My ancestral connection to slavery is through my grandma’s grandfather Daniel Brown (1833 – 1885).
Daniel was a founding father for me and my sister and first cousins, second cousins and third cousins. He started from nothing and, over a lifetime, acquired over 500 acres of land in Chesterfield and Charlotte Counties, Virginia. Not only did he lift his children and grandchildren above the tumultuous fight for survival, his foresight and vision also ensured his grandchildren would not have to start from scratch as he did. My grandma and her cousins would take property holdings for granted and, like many Old Money families, this gave their descendants a head start in life.
When I read a book like Old Money: The Mythology of American’s Upper Class by Nelson W. Aldrich, Jr., I recognize stories of past ancestors and the elevating influence of the “Dead Hand” over generations.
I am disaffected by those who look at issues of race and racism through a purely “systemic” and “structural” lens since they are incapable of seeing my truth. Daniel was a founding father in the best sense of the term and his life story undercuts the force of institutional racism. There has always been a place for black foresight and vision. Why wouldn’t the woke be absolutely thrilled that a former slave – a man who could not read or write – bent the world according to his will for the benefit of generations into the distant future? The man died in 1885 and we still live in his wake over 135 years later.
When I share the tales of Daniel’s triumphs, the woke say Daniel was an outlier, an anomaly. They say his triumph against adversity is of no value to oppressed black people today in 2021!
Diminishing and discounting my ancestor doesn’t sit well with me. He’s not just my ancestor. For myself and a couple of hundred close and distant cousins, Daniel informs us on how to perceive and understand the world. How prejudiced must someone be to tell me my ancestor must be discounted and dismissed in the name of “social justice”?
Slave owners never saw the humanity in the descendants of slaves. When the woke turn a blind eye to a high-achieving black ancestor, it causes me to wonder if the woke are as incapable of seeing the humanity in black Americans as the old slavers were.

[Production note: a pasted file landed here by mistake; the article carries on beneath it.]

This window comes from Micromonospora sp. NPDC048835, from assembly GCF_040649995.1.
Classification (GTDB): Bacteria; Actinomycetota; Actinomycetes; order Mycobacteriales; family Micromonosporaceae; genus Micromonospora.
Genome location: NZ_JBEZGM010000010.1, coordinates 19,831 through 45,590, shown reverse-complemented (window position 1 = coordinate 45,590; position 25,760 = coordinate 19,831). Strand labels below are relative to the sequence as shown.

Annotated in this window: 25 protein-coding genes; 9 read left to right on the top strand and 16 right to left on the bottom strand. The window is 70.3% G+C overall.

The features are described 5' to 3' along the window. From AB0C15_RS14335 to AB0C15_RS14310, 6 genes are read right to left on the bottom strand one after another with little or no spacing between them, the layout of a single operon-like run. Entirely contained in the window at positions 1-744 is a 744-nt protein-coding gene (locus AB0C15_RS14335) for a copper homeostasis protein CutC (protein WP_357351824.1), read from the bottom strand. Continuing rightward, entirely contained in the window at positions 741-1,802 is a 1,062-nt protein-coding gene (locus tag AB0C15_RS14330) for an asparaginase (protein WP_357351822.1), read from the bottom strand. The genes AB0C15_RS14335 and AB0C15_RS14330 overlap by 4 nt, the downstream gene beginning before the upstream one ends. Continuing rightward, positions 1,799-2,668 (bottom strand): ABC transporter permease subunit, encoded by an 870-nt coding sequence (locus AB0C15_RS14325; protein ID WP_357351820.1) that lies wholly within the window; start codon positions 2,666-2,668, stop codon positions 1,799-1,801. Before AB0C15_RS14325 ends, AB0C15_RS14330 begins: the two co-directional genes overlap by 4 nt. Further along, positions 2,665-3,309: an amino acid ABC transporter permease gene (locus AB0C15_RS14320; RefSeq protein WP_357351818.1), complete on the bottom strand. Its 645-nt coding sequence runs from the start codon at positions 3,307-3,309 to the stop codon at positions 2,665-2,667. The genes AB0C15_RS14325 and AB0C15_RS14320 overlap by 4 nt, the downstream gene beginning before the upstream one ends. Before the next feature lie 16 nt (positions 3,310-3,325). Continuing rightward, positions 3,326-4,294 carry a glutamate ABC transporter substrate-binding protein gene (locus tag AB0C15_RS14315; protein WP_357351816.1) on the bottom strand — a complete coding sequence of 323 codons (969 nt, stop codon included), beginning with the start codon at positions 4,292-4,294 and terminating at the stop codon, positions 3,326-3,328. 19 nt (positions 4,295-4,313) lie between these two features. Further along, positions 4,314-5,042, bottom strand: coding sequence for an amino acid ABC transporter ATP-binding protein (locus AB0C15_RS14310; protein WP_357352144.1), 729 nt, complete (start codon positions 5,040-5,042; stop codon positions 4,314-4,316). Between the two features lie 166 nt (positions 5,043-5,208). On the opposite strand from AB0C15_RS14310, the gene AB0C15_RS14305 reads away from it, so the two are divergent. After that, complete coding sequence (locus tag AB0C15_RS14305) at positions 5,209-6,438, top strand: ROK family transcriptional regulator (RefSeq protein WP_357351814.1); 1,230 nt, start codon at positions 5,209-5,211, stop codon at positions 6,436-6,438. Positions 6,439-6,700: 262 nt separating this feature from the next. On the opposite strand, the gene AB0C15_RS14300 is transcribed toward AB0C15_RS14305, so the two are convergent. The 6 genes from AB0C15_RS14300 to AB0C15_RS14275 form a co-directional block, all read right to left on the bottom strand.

Before one can be an ally of black Americans, one must see the humanity in the descendants of American slaves.
Stuck in a snowstorm in Mammoth, California,
I remember when I was very young, my mother had a rattan swinging chair. The kind that suspends from the ceiling. It was in my parent’s bedroom, next to the bathroom where she would spend time getting ready. I spent hours there as a child swinging back and forth and twirling around and around in much the same way as she twirled her blond hair around old metal curlers.
My mother, born into an era that applauded housewives as pinnacles of American morality, played her role dutifully, but you could tell there was an underlying tension. I believe she resolved it in the narrative she created for me. On a rather normal day that held no particular significance, I sat bouncing in the chair as my childlike mind explored my future. Maybe I’d be a nurse. After all, that was a profession many of my preschool playmates envisioned. Not one to buck the trend, it seemed good enough for me.
My mother did not have any problem with my pre-school nursing ambition. Still, she stopped her grooming to look at me. To pause and really see me, bouncing there in my underoos. She quietly, but with much determination, told me, “you can be anything you want to be. You can be president”.
I think that is the first time that I realized my own agency. Really? President? I had no idea.
Of course, being president was going to take some work on my end. My mother’s high expectations of my endless possibilities generated a determination on my part, not necessarily to be president, but to reach my full potential.
Soon after the idyllic days of the rattan chair, my dad decided to take a post as the Air Force Attaché in Rangoon, Burma. This was perhaps the second biggest development in my personal narrative. My little world expanded as I attended school with Koreans, Filipinos, the British and a cornucopia of other nationalities. My first two “boyfriends” were Thai and Filipino. I had the hots for the son of a Burmese Air Force liaison. I got in the most trouble with the Koreans.
At the age when stereotypes may usually develop and solidify, I was exposed to humanity across cultures. And ultimately, this exposure determined my trajectory, not to become a nurse or president, but to connect across disparate cultures in search of our common humanity.